As the IBT wrote, hybrid city buses are really made for “intense stop-and-go routes where the average speed is 8 miles per hour.” Such as Manhattan. And the city’s keeping hybrids there. But “in situations where buses travel longer distances at higher speeds, the hybrid system is less useful because the lithium ion battery harvests power from when the vehicle brakes and when the bus is coasting,” the IBT explained, which is why they’ll be fine for Manhattan, where buses “travel much slower and brake more often than the buses in the outer boroughs.”
Hybrids Losing Their Luster?
New York’s experience is similar to that of other cities experimenting with hybrid buses around the world. DieselNet, perhaps a bit too happily, wrote recently that “Fuel consumption in hybrid buses is very sensitive to the test cycle, as it depends heavily on regenerative braking.” Unfortunately, most cities aren’t built for hybrids.
“Transit agencies in a number of cities became disillusioned with the real-life fuel efficiency of hybrids — especially so when the buses were operated on suburban routes with fewer stops,” DieselNet wrote, adding that colder cities such as Toronto and Ottawa also discovered they had to replace the lithium-ion batteries more often than they were expecting to, at about $60,000 per battery.
CBC News reported last October that Ottawa is so disappointed in its hybrid bus fleet, what with fuel costs being millions of dollars more than expected, that “the city’s draft budget for 2013 includes $550,000 for a pilot project to rip out the hybrid electric/diesel engines and replace them with regular diesel engines.”
The city runs 177 hybrid buses, and estimates retrofitting would cost about $75,000 per bus, which comes to a cool $13 million. New York would pay about the same per bus to retrofit their fleet.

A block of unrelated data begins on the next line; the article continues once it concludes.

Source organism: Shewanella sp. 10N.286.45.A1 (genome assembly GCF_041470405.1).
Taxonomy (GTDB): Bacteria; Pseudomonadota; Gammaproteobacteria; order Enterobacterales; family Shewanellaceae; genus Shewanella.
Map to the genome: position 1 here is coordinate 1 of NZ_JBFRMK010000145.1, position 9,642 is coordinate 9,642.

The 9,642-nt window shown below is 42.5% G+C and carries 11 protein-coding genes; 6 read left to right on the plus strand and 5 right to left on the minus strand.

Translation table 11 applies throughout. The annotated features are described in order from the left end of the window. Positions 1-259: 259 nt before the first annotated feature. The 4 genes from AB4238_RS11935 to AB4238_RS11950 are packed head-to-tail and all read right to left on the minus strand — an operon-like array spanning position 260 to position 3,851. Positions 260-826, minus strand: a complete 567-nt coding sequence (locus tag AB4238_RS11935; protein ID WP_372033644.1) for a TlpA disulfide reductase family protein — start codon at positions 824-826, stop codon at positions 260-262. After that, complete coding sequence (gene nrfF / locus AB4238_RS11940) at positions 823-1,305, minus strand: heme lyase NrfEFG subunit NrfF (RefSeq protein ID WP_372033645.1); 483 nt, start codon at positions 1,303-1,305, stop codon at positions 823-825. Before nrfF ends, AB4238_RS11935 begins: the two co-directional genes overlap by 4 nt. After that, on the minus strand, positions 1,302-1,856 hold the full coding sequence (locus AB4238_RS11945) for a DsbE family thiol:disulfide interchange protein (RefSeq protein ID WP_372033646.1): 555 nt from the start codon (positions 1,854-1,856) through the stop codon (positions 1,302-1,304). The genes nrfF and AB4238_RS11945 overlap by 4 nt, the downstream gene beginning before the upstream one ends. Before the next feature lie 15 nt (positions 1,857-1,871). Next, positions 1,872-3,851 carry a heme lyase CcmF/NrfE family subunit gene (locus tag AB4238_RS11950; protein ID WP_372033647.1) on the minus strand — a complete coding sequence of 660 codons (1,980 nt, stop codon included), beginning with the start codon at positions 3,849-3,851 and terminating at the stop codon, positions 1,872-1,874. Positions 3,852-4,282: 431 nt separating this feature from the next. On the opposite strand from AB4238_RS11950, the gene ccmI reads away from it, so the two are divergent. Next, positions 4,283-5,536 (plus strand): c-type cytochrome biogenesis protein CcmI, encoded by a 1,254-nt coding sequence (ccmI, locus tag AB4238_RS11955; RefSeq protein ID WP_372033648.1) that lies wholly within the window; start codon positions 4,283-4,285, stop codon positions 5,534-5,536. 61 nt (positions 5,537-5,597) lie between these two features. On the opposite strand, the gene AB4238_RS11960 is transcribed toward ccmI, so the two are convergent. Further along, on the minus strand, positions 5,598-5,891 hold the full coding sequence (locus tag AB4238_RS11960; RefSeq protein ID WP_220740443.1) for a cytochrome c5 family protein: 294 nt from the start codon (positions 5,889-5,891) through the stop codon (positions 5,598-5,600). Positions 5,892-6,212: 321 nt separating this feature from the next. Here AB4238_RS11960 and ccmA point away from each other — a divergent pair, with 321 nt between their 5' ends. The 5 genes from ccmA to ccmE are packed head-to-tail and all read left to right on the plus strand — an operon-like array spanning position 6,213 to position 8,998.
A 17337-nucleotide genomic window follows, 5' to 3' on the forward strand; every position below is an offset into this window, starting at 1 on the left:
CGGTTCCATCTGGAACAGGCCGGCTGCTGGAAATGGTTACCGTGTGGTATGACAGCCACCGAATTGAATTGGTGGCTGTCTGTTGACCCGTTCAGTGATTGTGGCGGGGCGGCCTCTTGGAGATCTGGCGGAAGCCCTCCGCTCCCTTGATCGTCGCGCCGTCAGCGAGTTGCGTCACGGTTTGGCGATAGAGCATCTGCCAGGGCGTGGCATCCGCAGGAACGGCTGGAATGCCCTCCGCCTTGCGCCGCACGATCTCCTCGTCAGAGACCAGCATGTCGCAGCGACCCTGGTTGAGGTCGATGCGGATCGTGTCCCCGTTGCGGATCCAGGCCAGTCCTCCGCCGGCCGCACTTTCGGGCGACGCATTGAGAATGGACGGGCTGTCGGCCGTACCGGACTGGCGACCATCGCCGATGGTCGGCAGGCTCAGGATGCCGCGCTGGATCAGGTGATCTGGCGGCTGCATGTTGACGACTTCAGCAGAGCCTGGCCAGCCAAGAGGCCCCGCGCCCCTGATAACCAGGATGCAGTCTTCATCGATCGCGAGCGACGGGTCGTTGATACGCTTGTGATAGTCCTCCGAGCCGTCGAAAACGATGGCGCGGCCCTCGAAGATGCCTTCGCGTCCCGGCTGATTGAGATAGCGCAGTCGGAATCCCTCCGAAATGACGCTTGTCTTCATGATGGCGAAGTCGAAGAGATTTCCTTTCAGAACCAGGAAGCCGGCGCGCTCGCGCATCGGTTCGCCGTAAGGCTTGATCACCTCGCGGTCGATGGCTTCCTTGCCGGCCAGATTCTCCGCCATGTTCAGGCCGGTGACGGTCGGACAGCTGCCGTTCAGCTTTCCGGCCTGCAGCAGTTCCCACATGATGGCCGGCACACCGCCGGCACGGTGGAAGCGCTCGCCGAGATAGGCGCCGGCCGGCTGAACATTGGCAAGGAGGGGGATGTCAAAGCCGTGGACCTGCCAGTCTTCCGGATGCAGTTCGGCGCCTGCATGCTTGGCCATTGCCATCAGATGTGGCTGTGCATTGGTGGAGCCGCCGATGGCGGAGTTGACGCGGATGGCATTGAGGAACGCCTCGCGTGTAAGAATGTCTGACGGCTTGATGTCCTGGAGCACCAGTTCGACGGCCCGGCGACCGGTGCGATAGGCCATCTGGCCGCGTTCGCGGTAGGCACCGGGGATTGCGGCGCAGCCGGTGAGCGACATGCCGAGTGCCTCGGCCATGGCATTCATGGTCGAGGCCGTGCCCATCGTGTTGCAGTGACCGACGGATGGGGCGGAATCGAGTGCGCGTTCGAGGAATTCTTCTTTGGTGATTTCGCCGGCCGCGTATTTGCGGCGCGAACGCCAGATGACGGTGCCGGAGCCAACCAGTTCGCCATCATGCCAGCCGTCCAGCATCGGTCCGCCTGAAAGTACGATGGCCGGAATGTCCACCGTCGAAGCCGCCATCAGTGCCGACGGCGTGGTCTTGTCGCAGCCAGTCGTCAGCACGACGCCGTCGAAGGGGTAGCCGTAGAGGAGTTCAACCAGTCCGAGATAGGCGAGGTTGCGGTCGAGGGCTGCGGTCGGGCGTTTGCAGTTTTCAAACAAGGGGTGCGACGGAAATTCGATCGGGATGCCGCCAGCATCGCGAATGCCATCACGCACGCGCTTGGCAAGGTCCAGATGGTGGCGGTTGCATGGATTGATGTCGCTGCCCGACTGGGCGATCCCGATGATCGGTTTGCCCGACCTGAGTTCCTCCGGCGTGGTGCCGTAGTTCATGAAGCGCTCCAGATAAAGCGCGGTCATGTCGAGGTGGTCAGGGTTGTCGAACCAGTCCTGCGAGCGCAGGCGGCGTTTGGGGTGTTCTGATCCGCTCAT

Not The End of The Line for Hybrids.
It’s not a death knell for hybrid buses in municipal fleets. Used correctly, in the right situation, they can work well. In Adelaide, Australia this March, Minister for Transport Services Chloë Fox launched a new fuel-efficient hybrid electric-diesel bus for the Central Business District.
Fox noted at the time of the announcement that “The trial on the Free City Loop involves short distances and frequent stops which makes it particularly suitable for this type of vehicle… The more the bus brakes, the less diesel-generated power is required. That is why the Free City Loop is the ideal operating environment for a hybrid bus.”
Actually there’s no telling what problems could crop up with hybrids. The Voice of Russia, UK Edition, reports that Londoners “have been sweltering as temperatures soar because The New Bus for London, the greenest diesel-electric hybrid bus in the world, which costs £354,000 each, has no opening windows upstairs, leaving passengers in temperatures of over 30 degrees C.”
The Mayor of London, Boris Johnson, described the buses as offering “an unparalleled passenger experience.”